Marvel Studios has a habit of playing it safe. Who can blame it? It has uncovered a narrative formula that works in cohesion with the characters it seeks to portray in film and continually entertains fans and critics alike. From “Iron Man” to “Captain America: Civil War,” people show up in droves to catch the latest Marvel film and the newest addition will prove no exception. Hilarious, visually stunning and, yes, even safe, Marvel’s “Doctor Strange” implements the time-tested tenets of the studio’s superhero origin story to create the cinematic universe’s most fascinating character in recent years.
Based on the Marvel Comics character of the same name, “Doctor Strange” presents the journey of the egocentric neurosurgeon Dr. Stephen Strange (Benedict Cumberbatch). After a career-ending car crash, Strange searches for the means to heal himself and return to his former lifestyle. During his quest, he encounters the Ancient One (Tilda Swinton) an immortal who teaches him the ways of astral manipulation in an effort to combat a malevolent being that seeks to destroy the earth.
Strange’s newfound knowledge, including multi-dimensional travel, separates his ego from the likes of Tony Stark and his path to super-heroism from that of Ant-Man. In fact, the inimitable awesomeness of his mastery over the mystic arts is what truly defines this film.
The introduction of multiverse theory in a Marvel film is trippy in the best way possible. “Doctor Strange” throttles that unimaginable imagery beyond anything produced by Marvel before. The kaleidoscopic cityscapes, mesmerizing other-worldly dimensions and visceral manipulations of mysticism emphatically distinguish the film’s environments from its contemporaries in the MCU — as well as cinema in general. At a moment’s notice, the world could be turned upside down, which paves the way for innovative conflict choreography and set pieces alike. The sequence when Strange discovers the multifaceted nature of reality is simultaneously enthralling and terrifying, leaving the audience in the same state of mind as Strange by the end of it — desperately craving more.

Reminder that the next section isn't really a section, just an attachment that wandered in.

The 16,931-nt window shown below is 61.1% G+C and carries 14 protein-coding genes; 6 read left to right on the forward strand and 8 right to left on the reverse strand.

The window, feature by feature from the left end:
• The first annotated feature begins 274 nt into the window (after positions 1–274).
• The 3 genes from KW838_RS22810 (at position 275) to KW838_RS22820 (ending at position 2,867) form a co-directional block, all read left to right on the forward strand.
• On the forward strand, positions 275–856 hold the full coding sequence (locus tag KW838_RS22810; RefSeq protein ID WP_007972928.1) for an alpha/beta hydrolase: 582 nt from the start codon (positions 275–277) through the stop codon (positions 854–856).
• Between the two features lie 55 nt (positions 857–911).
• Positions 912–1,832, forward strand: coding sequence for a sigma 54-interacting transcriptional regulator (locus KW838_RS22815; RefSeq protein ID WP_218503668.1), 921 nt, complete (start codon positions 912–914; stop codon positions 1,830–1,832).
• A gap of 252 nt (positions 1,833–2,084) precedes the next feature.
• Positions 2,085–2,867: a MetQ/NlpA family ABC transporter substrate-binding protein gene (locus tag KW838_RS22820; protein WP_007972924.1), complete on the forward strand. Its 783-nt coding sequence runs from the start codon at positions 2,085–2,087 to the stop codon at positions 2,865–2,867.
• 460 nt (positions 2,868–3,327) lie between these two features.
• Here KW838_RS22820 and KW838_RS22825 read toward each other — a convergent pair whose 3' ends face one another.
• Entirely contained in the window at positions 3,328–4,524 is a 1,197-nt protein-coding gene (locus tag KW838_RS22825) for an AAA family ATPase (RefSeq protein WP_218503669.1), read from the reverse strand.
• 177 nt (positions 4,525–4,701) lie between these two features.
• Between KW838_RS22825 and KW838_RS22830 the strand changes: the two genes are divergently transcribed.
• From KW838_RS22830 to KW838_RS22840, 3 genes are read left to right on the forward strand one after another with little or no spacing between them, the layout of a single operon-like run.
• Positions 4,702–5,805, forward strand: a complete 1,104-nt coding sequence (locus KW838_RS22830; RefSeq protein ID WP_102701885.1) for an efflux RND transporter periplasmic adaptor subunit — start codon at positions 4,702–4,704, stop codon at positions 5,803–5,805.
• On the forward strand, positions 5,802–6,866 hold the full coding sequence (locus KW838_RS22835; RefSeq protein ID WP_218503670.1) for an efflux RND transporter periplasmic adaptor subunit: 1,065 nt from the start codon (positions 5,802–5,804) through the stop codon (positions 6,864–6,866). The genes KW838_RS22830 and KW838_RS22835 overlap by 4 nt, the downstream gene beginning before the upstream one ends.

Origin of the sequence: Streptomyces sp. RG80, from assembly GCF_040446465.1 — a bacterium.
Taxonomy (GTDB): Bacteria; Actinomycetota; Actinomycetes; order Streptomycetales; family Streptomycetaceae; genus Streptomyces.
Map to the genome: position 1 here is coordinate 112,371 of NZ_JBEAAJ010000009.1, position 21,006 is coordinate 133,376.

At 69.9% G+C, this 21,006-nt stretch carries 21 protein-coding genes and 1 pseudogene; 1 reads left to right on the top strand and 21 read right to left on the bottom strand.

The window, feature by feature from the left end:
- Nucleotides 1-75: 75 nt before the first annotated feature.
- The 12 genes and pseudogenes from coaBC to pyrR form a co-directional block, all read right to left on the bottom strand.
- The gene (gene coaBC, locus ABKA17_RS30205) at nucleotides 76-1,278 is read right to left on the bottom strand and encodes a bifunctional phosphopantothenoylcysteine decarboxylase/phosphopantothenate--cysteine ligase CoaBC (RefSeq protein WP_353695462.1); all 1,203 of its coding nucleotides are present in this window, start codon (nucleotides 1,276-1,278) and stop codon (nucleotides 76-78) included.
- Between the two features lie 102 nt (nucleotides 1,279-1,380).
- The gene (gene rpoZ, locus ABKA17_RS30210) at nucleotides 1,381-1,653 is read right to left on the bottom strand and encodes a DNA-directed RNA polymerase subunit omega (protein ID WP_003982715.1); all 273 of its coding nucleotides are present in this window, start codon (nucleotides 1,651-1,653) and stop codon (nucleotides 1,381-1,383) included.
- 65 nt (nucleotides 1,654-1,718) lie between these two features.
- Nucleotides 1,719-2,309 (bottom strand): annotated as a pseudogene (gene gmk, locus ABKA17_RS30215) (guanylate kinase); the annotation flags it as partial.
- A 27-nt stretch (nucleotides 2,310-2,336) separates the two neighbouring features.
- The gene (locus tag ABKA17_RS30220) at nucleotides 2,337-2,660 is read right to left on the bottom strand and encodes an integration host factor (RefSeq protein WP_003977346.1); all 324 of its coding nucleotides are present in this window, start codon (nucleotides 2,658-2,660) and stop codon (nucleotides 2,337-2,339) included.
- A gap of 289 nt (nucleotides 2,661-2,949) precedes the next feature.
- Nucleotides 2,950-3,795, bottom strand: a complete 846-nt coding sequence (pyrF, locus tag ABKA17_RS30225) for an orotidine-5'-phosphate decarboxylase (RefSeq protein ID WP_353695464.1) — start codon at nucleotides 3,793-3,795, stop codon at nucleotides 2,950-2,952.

No two environments are comparable, highlighting the movie’s greatest strength: distinctive visuals that cause cities such as New York and London to seem freshly located. It emphasizes the difference between an individual’s ability to see and his or her ability to comprehend, which challenges the audience to further immerse themselves in the film’s storyline and attests to the ingenuity of director Scott Derrickson in creating a unique magical world.
All of this would mean nothing, though, without a confident and believable lead performance. Thankfully, Cumberbatch assuredly channels both the narcissistic and conflicted nature of the title character, organically evolving him so the Strange at the film’s conclusion is not a complete 180 from where he began. He doesn’t abandon his past life, he repurposes it, and Cumberbatch manifests these nuanced traits in a way that makes one of Marvel’s most fantastical character all the more grounded.
His chemistry with Swinton makes the mentor-mentee relationship between the Ancient One and Strange not only enjoyable to watch but also surprisingly moving. The two reconcile antithetical worldviews for the sake of the greater good in a show of how faith in another need not negate one’s own beliefs. His relationship with his peer Mordo (Chiwetel Ejiofor), too, exudes feasibility as the latter’s charm and tenacity act as an excellent foil for Strange’s disbelief and selfish reluctance to do what is right.
If there’s one thing an audience will be left wanting, it’s more details on Strange’s transformation from unbeliever to wielder of the mystic. The film’s pacing is rapid, and it doesn’t dwell too long on Strange’s suffering or his mastering of the unknown — bewildering given that the narrative introduces so many new abstract aspects to the MCU. The film’s haste also causes characters such as Christine Palmer (Rachel McAdams), Strange’s former lover and colleague, to seem like thankless roles in the greater scope of the story. And, in a long-standing Marvel tradition, the film’s antagonist Kaecilius (Mads Mikkelsen) is another underwritten threat with generically evil objectives.
But with a third act that earns the spot as the best final “battle” in the MCU (yes, better than that airport fight) — who cares?
Despite not being quite as revolutionary in the genre as say “Guardians of the Galaxy,” “Doctor Strange” relishes in its weirdness. It effectively masks minute instances of formulaic-ness with psychedelic creativity — a cure for “Marvel-itis,” which even the good doctor would approve of.
“Doctor Strange” opens at California Theatres tonight.
Contact Sanjay Nimmagudda at [email protected].